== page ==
Alcohol

Warning, Warning!! Four Signs of a Potentially Toxic Relationship

Warning, Warning!! Four Signs of a Potentially Toxic Relationship

by Colleen Andre, LMHC

You feel devastated, empty, and ashamed. You are yet again alone and obliterated by another relationship. It is already difficult to rebuild after a relationship but what makes a situation worse is rebuilding from a destructive and unhealthy relationship. But, it is possible to protect yourself from unsafe partners. Here are a four warning signs of a potentially toxic relationship.

anxiety, stress, depression, affairs, betrayal, cutting, abuse, toxic, self-esteem, blended family, divorce, anger

  1. Too much checking in: If you are receiving multiple or successive text messages/phone calls then sound the alarm! The messages could end with emojis or caring remarks but the content is focused on where you are, who you are with, and what you are doing. You want to ask yourself “why are they checking in so much?” If there is not a primary concern, such as a sickness or being emotional upset, there is cause for suspension. The partner could be insecure and it may show signs of controlling or stalking behaviors.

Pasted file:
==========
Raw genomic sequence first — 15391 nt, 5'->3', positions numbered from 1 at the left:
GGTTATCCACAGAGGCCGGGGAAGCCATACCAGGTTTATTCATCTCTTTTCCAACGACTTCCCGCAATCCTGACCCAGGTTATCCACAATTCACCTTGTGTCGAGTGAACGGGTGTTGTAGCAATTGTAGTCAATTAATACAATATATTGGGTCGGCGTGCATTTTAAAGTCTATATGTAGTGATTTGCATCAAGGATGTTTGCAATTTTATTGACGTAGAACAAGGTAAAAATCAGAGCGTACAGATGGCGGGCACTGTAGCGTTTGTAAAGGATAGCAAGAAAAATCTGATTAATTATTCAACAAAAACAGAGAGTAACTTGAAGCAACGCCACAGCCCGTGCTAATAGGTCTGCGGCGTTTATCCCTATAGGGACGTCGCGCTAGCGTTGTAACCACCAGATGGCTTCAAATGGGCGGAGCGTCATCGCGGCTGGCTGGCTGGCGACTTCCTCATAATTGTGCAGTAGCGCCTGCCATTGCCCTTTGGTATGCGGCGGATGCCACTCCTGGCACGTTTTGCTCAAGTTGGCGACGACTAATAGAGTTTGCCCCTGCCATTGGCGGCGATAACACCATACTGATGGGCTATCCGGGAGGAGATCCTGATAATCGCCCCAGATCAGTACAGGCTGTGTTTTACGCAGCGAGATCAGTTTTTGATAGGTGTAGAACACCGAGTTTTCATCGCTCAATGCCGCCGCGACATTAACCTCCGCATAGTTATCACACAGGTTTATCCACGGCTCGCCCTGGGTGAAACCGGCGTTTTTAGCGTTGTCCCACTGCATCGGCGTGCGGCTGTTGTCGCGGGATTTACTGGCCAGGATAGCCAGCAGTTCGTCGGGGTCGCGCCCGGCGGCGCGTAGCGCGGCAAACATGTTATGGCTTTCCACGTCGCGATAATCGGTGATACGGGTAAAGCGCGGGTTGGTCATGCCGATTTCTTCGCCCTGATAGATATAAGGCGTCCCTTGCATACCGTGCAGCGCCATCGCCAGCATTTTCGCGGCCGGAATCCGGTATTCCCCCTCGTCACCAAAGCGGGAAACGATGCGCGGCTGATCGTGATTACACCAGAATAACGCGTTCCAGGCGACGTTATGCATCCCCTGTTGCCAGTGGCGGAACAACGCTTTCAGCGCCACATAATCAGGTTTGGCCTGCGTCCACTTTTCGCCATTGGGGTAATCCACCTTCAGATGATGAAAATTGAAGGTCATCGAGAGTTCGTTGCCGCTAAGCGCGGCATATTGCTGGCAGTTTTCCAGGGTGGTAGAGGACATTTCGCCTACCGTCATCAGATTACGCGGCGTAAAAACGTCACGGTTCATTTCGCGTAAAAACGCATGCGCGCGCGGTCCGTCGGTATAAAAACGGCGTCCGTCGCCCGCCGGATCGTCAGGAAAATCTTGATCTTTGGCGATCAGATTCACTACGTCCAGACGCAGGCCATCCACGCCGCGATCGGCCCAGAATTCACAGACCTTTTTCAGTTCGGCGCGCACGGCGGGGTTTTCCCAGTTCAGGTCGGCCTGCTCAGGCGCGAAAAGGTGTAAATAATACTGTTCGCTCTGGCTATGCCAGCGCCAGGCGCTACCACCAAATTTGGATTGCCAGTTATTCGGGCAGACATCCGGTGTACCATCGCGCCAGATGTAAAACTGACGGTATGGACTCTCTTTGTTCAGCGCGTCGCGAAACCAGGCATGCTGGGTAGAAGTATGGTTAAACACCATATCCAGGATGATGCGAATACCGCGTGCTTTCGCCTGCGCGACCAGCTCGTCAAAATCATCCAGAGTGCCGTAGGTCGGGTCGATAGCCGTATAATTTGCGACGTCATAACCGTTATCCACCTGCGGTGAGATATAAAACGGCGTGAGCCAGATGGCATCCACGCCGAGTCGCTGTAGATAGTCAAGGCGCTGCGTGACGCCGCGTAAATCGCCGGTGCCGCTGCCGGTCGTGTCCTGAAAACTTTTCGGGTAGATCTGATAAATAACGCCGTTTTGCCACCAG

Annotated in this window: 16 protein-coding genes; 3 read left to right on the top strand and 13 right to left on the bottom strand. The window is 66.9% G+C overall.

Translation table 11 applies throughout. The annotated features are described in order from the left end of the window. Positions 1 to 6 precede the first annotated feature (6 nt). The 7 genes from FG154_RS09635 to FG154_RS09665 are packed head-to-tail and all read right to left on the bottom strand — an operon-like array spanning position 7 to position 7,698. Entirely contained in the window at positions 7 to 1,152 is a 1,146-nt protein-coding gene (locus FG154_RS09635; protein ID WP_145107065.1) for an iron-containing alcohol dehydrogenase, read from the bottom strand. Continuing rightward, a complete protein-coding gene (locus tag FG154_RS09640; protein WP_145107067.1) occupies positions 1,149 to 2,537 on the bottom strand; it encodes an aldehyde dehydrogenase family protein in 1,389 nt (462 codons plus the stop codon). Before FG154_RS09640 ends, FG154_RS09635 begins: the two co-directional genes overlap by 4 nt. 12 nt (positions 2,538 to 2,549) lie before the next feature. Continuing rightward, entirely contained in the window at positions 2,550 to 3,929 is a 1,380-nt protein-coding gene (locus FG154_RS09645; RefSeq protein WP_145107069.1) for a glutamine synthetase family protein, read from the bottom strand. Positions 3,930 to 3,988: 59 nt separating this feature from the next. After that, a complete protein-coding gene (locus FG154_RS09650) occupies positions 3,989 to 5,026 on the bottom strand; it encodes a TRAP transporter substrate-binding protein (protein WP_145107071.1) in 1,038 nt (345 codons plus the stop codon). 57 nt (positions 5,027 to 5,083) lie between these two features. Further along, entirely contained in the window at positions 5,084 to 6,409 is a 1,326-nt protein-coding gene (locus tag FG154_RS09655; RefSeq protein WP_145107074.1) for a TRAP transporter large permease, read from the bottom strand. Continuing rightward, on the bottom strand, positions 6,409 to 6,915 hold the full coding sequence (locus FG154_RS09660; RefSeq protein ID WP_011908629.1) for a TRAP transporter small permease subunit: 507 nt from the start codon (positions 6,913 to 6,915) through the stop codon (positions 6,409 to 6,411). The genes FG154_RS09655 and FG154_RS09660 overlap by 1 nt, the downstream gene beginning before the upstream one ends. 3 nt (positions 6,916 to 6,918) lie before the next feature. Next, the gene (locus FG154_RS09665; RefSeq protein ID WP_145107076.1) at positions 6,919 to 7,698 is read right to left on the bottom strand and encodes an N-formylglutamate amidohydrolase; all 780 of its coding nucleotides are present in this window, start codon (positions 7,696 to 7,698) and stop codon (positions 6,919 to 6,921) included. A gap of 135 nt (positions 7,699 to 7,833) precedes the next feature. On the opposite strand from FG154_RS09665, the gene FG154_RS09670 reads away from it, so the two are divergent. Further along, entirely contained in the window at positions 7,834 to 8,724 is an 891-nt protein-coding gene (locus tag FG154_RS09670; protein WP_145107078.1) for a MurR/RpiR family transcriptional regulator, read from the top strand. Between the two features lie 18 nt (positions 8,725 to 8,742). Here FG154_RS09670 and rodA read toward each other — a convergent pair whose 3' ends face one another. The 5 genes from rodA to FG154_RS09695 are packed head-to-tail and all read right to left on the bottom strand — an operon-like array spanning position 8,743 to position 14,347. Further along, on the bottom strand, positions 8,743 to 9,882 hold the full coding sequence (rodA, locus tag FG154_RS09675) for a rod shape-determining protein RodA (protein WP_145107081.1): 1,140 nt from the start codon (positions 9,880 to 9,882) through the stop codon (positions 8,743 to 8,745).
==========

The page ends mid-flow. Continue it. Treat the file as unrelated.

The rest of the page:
2. Losing friends: “What type of friends am I losing?” and “Why am I losing friends?” You should feel concerned if you are losing friends quickly or losing close/long term relationships. Often times, abusive or unhealthy partners want to isolate their victims. When family or friends are out of reach then who is the available for comfort? You are trapped with only your partner for emotional support.
  3. Pressure to share things you are not ready to: Deep and personal questions sought out in early stages of a relationship is cause for suspicion, especially if there […]

When to Clean and Sober | Orlando Substance Abuse Therapy

When is the right time to get clean and sober??

by Jessica Candelaria Lipsey

When is the right time to get clean and sober? Now!  Often times when someone starts contemplating stopping or going into treatment they will come up with a list of various reasons why they can’t.  We frequently hear things like, “I don’t have time;” “I could loose my job;” “I won’t spend as much time with my children;”etc… The list of reasons go on and on.   These are things we hear all too often as loved ones when we are watching someone die right in front of us.  It may be frustrating from an outsider’s perspective but what we must recognize is that this individual truly does not know any other way to live.  One way to have compassion for someone struggling making that step into recovery is to understand that this life is the ONLY normal one to them.